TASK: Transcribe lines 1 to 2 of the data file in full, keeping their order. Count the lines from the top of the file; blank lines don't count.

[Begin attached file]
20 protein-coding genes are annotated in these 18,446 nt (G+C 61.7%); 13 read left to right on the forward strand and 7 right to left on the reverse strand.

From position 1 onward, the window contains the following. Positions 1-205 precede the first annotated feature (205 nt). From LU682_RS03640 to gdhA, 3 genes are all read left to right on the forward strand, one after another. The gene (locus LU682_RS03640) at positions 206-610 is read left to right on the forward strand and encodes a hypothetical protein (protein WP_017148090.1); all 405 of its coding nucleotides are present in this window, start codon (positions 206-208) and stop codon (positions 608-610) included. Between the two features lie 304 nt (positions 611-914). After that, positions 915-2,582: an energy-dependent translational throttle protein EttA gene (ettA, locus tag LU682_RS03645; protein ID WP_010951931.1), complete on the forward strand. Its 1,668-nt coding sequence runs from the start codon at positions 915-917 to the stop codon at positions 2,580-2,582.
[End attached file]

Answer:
20 protein-coding genes are annotated in these 18,446 nt (G+C 61.7%); 13 read left to right on the forward strand and 7 right to left on the reverse strand.

From position 1 onward, the window contains the following. Positions 1-205 precede the first annotated feature (205 nt). From LU682_RS03640 to gdhA, 3 genes are all read left to right on the forward strand, one after another. The gene (locus LU682_RS03640) at positions 206-610 is read left to right on the forward strand and encodes a hypothetical protein (protein WP_017148090.1); all 405 of its coding nucleotides are present in this window, start codon (positions 206-208) and stop codon (positions 608-610) included. Between the two features lie 304 nt (positions 611-914). After that, positions 915-2,582: an energy-dependent translational throttle protein EttA gene (ettA, locus tag LU682_RS03645; protein ID WP_010951931.1), complete on the forward strand. Its 1,668-nt coding sequence runs from the start codon at positions 915-917 to the stop codon at positions 2,580-2,582.